IMPORTANT JUDGMENT SUPREME COURT 29th January, 2019

IMPORTANT JUDGMENT SUPREME COURT 29th January, 2019 

 


1. SWARAJ INFRASTRUCTURE PVT. LTD. V. KOTAK MAHINDHRA BANK LTD

The bench comprising Justice Rohinton Fali Nariman and Justice Navin Sinha dismissed appeals against Bombay High Court judgment that had rejected the contention that once a secured creditor has obtained an order from the DRT, and a recovery certificate has been issued thereupon, such secured creditor cannot file a winding up petition as the Recovery of Debts Act is a special Act which vests exclusive jurisdiction in the DRT.

Court held that a secured creditor can file a winding up petition after obtaining a decree from the Debts Recovery Tribunal [“DRT”] and a recovery certificate based thereon.

Recovery of Debts Due to Banks and Financial Institutions Act, 1993 – Sections 17, 18, 19, 34 – Jurisdiction, powers and authority of Tribunals –  Bar of jurisdiction – Application to the Tribunal – Act to have overriding effect

 

Companies Act, 1956 – Sections 434, 439, 441, 529 – Company when deemed unable to pay its debts – Provisions as to applications for winding up – Commencement of winding up by Tribunal – Application of insolvency rules in winding up of insolvent companies.

 
2. Harbans Kaur v. Iqbal Singh


Rent Control Act, 2001 (Rajasthan) – Sections 4, 6, 7, 9 and 14 – Rajasthan Premises (Control of Rent and Eviction) Act, 1950 – Rent to be as agreed – Revision of rent in respect of existing tenancies – Revision of rent in respect of new tenancies – Procedure for revision of rent.
 

 

Rent Control Act, 2001 (Rajasthan) – Rajasthan Premises (Control of Rent and Eviction) Act, 1950 – S. 6 – Fixation of Standard Rent.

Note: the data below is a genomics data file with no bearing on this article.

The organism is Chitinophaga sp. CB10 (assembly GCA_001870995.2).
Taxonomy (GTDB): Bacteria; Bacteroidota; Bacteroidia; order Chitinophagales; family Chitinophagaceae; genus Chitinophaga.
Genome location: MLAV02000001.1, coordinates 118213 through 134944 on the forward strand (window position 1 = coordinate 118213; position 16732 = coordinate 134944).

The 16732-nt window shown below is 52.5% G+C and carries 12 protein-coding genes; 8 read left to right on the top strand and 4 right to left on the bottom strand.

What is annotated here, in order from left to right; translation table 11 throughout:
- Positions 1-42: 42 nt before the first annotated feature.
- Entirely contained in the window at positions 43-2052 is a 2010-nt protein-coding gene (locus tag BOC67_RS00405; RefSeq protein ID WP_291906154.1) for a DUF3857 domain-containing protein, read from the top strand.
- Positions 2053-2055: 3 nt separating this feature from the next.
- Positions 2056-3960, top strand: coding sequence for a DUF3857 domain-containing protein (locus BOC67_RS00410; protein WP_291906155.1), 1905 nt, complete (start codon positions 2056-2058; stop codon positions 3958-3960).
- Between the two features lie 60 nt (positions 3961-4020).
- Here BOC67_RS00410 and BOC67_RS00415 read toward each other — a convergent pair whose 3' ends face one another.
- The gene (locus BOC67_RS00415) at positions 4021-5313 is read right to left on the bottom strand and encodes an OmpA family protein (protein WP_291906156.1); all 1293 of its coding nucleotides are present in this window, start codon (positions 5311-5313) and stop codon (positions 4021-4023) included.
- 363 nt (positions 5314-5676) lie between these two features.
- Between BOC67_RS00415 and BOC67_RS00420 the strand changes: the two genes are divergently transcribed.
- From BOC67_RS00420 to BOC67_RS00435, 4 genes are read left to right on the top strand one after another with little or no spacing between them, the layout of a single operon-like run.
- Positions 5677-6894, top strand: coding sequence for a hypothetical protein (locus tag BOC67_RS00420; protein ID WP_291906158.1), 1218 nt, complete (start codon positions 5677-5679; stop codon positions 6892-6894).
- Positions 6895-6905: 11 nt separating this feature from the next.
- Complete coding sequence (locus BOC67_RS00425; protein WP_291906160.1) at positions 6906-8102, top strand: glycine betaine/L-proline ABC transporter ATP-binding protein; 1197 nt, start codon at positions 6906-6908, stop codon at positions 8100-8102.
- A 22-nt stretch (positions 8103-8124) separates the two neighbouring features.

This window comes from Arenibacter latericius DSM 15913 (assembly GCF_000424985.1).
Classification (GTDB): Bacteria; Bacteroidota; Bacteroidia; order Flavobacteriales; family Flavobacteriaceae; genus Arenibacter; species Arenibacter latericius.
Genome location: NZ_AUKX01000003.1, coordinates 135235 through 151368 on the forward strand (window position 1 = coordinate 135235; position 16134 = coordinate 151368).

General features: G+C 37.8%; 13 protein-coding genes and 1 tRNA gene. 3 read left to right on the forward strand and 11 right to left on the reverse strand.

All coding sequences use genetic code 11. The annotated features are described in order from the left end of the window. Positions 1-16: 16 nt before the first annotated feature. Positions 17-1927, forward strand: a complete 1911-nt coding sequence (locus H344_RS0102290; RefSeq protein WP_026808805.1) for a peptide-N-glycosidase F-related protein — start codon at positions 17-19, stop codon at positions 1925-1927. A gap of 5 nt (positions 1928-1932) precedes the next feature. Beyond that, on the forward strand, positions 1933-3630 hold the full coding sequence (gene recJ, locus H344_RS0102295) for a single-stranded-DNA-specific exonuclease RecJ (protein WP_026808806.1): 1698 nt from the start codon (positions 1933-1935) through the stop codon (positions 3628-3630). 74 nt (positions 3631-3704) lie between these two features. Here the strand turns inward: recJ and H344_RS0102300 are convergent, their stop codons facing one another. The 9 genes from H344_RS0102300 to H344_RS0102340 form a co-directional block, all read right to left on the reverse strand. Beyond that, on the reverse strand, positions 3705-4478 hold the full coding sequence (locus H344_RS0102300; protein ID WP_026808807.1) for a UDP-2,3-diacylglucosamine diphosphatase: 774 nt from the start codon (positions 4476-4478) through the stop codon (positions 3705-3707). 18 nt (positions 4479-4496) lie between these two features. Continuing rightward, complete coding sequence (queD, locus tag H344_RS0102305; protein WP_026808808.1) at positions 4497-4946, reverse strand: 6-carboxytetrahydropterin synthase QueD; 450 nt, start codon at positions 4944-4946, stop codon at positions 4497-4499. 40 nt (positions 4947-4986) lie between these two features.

3. State of Madhya Pradesh v. Dharmendra Rathore

Madhya Pradesh Rajya Suraksha Adhiniyam, 1990 – Sections 3, 4, 13 and 18 – Power to make restriction order – Dispersal of gangs and bodies of persons – Power of externment of State Government – Delegation of power and duties of District Magistrates.
 
In the present case, the State Government had issued a notification under Section 13 delating the power of the District Magistrate to the Additional District Magistrate.
 
In the Statutory Scheme of the Adhiniyam, 1990, there is no provision, which prohibit passing an order by an officer lower than the rank of District Magistrate rather under Section 13, there is no limitation on the State Government while specially empowering an officer of the State to exercise the power of District Magistrate under Sections 3, 4, 5 and 6 and further under Section 18, the powers and duties of District Magistrate can be directed to be exercised or performed by Additional District Magistrate or Sub -Divisional Magistrate for such areas as may be specified in the order. Thus, the Scheme of the Adhiniyam, 1990 clearly contemplate exercise of the power of District Magistrate under Sections 3, 4, 5 and 6 by an Additional District Magistrate or Sub -Divisional Magistrate.
 

 

4. SANGATA SANA V. ABHIJIT SANA & ORS

The bench comprising Justice L Nageswara Rao and Justice MR Shah dismissed a special leave petition filed by the ‘wife’ against Calcutta High Court order.

Calcutta High Court judgment which held that entitlement of a wife to claim residence in the shared household is only when she could establish domestic violence.

In this case, the wife had filed a case under the Protection of Women from Domestic Violence Act, 2005 seeking right of residence in the share household and for maintenance to herself and her daughter. The Magistrate dismissed her application. On appeal, the District court held she has a right to accommodation in the share household and maintenance of Rs. 2, 500 for herself and Rs. 4,000 for the child.

While considering her appeal, the Apex court bench observed: “We are in agreement with the finding recorded by the High Court that there is absolutely no evidence to prove domestic violence.”